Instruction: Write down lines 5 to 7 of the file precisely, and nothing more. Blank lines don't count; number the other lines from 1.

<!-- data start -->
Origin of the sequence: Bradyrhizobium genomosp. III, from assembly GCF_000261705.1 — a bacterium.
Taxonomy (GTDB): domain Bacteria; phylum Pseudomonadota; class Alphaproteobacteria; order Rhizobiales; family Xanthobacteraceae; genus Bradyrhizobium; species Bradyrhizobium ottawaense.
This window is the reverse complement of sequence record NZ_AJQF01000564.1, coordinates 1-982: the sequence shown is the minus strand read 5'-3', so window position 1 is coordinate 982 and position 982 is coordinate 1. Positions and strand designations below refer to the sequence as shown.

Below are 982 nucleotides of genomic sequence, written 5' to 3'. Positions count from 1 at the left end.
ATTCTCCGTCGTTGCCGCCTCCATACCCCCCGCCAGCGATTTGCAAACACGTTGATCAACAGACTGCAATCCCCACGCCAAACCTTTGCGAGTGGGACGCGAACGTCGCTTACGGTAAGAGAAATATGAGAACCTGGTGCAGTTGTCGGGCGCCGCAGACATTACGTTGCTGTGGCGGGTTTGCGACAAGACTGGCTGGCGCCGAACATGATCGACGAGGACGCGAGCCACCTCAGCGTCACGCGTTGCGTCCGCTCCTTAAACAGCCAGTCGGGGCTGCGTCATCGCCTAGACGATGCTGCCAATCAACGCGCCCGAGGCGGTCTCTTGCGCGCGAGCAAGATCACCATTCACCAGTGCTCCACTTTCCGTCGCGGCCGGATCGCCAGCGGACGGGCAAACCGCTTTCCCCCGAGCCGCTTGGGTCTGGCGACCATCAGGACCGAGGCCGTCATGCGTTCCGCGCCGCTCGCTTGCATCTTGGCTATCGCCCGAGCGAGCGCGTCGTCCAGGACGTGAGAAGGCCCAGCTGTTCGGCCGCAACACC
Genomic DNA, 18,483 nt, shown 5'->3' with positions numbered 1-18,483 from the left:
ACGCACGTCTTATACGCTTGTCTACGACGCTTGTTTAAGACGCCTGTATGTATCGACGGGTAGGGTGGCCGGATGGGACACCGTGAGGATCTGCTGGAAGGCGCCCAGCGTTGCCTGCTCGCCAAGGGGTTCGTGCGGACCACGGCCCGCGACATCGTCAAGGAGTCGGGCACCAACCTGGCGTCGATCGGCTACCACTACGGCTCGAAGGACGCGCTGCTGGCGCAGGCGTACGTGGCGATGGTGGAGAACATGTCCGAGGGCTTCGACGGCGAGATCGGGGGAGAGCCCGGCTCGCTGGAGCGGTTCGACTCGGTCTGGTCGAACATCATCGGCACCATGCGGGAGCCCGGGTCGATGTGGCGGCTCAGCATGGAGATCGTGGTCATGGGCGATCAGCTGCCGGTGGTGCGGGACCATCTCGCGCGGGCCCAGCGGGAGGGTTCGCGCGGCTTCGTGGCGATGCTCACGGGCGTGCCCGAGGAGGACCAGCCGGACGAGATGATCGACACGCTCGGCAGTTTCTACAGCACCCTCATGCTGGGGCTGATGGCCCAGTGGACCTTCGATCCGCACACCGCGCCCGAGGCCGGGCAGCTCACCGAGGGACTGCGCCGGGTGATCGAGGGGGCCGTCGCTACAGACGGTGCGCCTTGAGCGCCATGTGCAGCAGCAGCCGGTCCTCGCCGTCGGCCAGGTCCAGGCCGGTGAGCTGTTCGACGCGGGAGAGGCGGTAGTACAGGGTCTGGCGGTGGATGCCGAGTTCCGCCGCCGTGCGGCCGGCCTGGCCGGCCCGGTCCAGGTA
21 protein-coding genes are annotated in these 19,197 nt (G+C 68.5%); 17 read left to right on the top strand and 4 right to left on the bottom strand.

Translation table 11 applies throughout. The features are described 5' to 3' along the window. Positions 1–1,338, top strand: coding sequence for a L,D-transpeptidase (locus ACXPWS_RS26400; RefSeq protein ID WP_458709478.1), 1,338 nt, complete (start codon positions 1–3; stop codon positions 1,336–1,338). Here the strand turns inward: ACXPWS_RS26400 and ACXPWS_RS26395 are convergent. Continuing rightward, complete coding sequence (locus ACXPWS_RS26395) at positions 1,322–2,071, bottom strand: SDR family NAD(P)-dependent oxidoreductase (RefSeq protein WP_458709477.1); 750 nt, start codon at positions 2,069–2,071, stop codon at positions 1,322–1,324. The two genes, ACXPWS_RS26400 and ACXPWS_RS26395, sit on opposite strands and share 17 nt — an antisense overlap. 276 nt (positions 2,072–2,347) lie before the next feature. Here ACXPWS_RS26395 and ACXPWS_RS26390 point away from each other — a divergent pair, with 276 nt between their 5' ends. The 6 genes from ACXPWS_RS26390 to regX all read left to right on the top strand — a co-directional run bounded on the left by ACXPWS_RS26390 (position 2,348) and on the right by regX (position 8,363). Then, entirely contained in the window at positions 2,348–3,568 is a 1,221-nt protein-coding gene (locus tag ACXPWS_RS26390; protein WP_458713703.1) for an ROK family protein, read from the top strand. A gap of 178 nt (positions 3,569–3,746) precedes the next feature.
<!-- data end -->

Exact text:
ATTCTCCGTCGTTGCCGCCTCCATACCCCCCGCCAGCGATTTGCAAACACGTTGATCAACAGACTGCAATCCCCACGCCAAACCTTTGCGAGTGGGACGCGAACGTCGCTTACGGTAAGAGAAATATGAGAACCTGGTGCAGTTGTCGGGCGCCGCAGACATTACGTTGCTGTGGCGGGTTTGCGACAAGACTGGCTGGCGCCGAACATGATCGACGAGGACGCGAGCCACCTCAGCGTCACGCGTTGCGTCCGCTCCTTAAACAGCCAGTCGGGGCTGCGTCATCGCCTAGACGATGCTGCCAATCAACGCGCCCGAGGCGGTCTCTTGCGCGCGAGCAAGATCACCATTCACCAGTGCTCCACTTTCCGTCGCGGCCGGATCGCCAGCGGACGGGCAAACCGCTTTCCCCCGAGCCGCTTGGGTCTGGCGACCATCAGGACCGAGGCCGTCATGCGTTCCGCGCCGCTCGCTTGCATCTTGGCTATCGCCCGAGCGAGCGCGTCGTCCAGGACGTGAGAAGGCCCAGCTGTTCGGCCGCAACACC
Genomic DNA, 18,483 nt, shown 5'->3' with positions numbered 1-18,483 from the left:
ACGCACGTCTTATACGCTTGTCTACGACGCTTGTTTAAGACGCCTGTATGTATCGACGGGTAGGGTGGCCGGATGGGACACCGTGAGGATCTGCTGGAAGGCGCCCAGCGTTGCCTGCTCGCCAAGGGGTTCGTGCGGACCACGGCCCGCGACATCGTCAAGGAGTCGGGCACCAACCTGGCGTCGATCGGCTACCACTACGGCTCGAAGGACGCGCTGCTGGCGCAGGCGTACGTGGCGATGGTGGAGAACATGTCCGAGGGCTTCGACGGCGAGATCGGGGGAGAGCCCGGCTCGCTGGAGCGGTTCGACTCGGTCTGGTCGAACATCATCGGCACCATGCGGGAGCCCGGGTCGATGTGGCGGCTCAGCATGGAGATCGTGGTCATGGGCGATCAGCTGCCGGTGGTGCGGGACCATCTCGCGCGGGCCCAGCGGGAGGGTTCGCGCGGCTTCGTGGCGATGCTCACGGGCGTGCCCGAGGAGGACCAGCCGGACGAGATGATCGACACGCTCGGCAGTTTCTACAGCACCCTCATGCTGGGGCTGATGGCCCAGTGGACCTTCGATCCGCACACCGCGCCCGAGGCCGGGCAGCTCACCGAGGGACTGCGCCGGGTGATCGAGGGGGCCGTCGCTACAGACGGTGCGCCTTGAGCGCCATGTGCAGCAGCAGCCGGTCCTCGCCGTCGGCCAGGTCCAGGCCGGTGAGCTGTTCGACGCGGGAGAGGCGGTAGTACAGGGTCTGGCGGTGGATGCCGAGTTCCGCCGCCGTGCGGCCGGCCTGGCCGGCCCGGTCCAGGTA